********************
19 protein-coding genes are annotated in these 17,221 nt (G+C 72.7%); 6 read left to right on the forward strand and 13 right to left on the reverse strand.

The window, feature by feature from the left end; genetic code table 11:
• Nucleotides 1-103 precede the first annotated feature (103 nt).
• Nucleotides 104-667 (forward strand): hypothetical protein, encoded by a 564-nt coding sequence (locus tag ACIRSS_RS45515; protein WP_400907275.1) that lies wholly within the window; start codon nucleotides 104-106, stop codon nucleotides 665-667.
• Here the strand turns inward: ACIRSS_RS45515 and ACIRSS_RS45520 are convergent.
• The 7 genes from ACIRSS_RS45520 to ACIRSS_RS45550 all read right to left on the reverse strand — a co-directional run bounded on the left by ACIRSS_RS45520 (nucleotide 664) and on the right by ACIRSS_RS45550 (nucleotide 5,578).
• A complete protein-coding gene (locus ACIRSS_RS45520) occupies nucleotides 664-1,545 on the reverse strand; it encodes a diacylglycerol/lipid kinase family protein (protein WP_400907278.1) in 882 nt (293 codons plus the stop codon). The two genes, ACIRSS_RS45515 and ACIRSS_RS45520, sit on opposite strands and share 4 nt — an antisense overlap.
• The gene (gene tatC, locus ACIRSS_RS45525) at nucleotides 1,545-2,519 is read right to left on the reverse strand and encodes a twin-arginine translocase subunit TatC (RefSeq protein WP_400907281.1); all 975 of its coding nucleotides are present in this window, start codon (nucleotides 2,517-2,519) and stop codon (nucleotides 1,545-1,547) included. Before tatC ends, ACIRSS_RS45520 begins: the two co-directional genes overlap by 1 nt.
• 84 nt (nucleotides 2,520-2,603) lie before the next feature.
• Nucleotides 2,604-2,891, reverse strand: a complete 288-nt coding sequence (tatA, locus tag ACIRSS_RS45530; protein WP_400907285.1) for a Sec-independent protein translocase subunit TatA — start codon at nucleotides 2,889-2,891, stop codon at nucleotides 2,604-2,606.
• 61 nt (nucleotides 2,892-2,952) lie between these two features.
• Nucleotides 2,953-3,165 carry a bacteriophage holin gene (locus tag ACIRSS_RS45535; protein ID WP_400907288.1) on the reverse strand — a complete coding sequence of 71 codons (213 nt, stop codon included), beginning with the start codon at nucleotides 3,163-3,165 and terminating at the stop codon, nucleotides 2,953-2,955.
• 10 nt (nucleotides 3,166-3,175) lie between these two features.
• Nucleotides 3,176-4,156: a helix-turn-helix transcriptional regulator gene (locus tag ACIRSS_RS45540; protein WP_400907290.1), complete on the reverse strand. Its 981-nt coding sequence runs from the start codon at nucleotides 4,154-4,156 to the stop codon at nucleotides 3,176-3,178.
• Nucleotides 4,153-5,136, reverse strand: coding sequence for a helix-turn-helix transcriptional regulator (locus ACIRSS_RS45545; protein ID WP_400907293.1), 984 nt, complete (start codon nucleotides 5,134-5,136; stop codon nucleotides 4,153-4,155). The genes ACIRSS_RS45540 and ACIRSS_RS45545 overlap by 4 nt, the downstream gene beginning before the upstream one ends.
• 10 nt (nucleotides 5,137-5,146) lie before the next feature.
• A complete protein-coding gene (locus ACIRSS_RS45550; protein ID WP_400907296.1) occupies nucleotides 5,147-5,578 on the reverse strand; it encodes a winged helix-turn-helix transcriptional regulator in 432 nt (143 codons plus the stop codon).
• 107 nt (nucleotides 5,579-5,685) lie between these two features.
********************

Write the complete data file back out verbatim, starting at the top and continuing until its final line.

19 protein-coding genes are annotated in these 17,221 nt (G+C 72.7%); 6 read left to right on the forward strand and 13 right to left on the reverse strand.

The window, feature by feature from the left end; genetic code table 11:
• Nucleotides 1-103 precede the first annotated feature (103 nt).
• Nucleotides 104-667 (forward strand): hypothetical protein, encoded by a 564-nt coding sequence (locus tag ACIRSS_RS45515; protein WP_400907275.1) that lies wholly within the window; start codon nucleotides 104-106, stop codon nucleotides 665-667.
• Here the strand turns inward: ACIRSS_RS45515 and ACIRSS_RS45520 are convergent.
• The 7 genes from ACIRSS_RS45520 to ACIRSS_RS45550 all read right to left on the reverse strand — a co-directional run bounded on the left by ACIRSS_RS45520 (nucleotide 664) and on the right by ACIRSS_RS45550 (nucleotide 5,578).
• A complete protein-coding gene (locus ACIRSS_RS45520) occupies nucleotides 664-1,545 on the reverse strand; it encodes a diacylglycerol/lipid kinase family protein (protein WP_400907278.1) in 882 nt (293 codons plus the stop codon). The two genes, ACIRSS_RS45515 and ACIRSS_RS45520, sit on opposite strands and share 4 nt — an antisense overlap.
• The gene (gene tatC, locus ACIRSS_RS45525) at nucleotides 1,545-2,519 is read right to left on the reverse strand and encodes a twin-arginine translocase subunit TatC (RefSeq protein WP_400907281.1); all 975 of its coding nucleotides are present in this window, start codon (nucleotides 2,517-2,519) and stop codon (nucleotides 1,545-1,547) included. Before tatC ends, ACIRSS_RS45520 begins: the two co-directional genes overlap by 1 nt.
• 84 nt (nucleotides 2,520-2,603) lie before the next feature.
• Nucleotides 2,604-2,891, reverse strand: a complete 288-nt coding sequence (tatA, locus tag ACIRSS_RS45530; protein WP_400907285.1) for a Sec-independent protein translocase subunit TatA — start codon at nucleotides 2,889-2,891, stop codon at nucleotides 2,604-2,606.
• 61 nt (nucleotides 2,892-2,952) lie between these two features.
• Nucleotides 2,953-3,165 carry a bacteriophage holin gene (locus tag ACIRSS_RS45535; protein ID WP_400907288.1) on the reverse strand — a complete coding sequence of 71 codons (213 nt, stop codon included), beginning with the start codon at nucleotides 3,163-3,165 and terminating at the stop codon, nucleotides 2,953-2,955.
• 10 nt (nucleotides 3,166-3,175) lie between these two features.
• Nucleotides 3,176-4,156: a helix-turn-helix transcriptional regulator gene (locus tag ACIRSS_RS45540; protein WP_400907290.1), complete on the reverse strand. Its 981-nt coding sequence runs from the start codon at nucleotides 4,154-4,156 to the stop codon at nucleotides 3,176-3,178.
• Nucleotides 4,153-5,136, reverse strand: coding sequence for a helix-turn-helix transcriptional regulator (locus ACIRSS_RS45545; protein ID WP_400907293.1), 984 nt, complete (start codon nucleotides 5,134-5,136; stop codon nucleotides 4,153-4,155). The genes ACIRSS_RS45540 and ACIRSS_RS45545 overlap by 4 nt, the downstream gene beginning before the upstream one ends.
• 10 nt (nucleotides 5,137-5,146) lie before the next feature.
• A complete protein-coding gene (locus ACIRSS_RS45550; protein ID WP_400907296.1) occupies nucleotides 5,147-5,578 on the reverse strand; it encodes a winged helix-turn-helix transcriptional regulator in 432 nt (143 codons plus the stop codon).
• 107 nt (nucleotides 5,579-5,685) lie between these two features.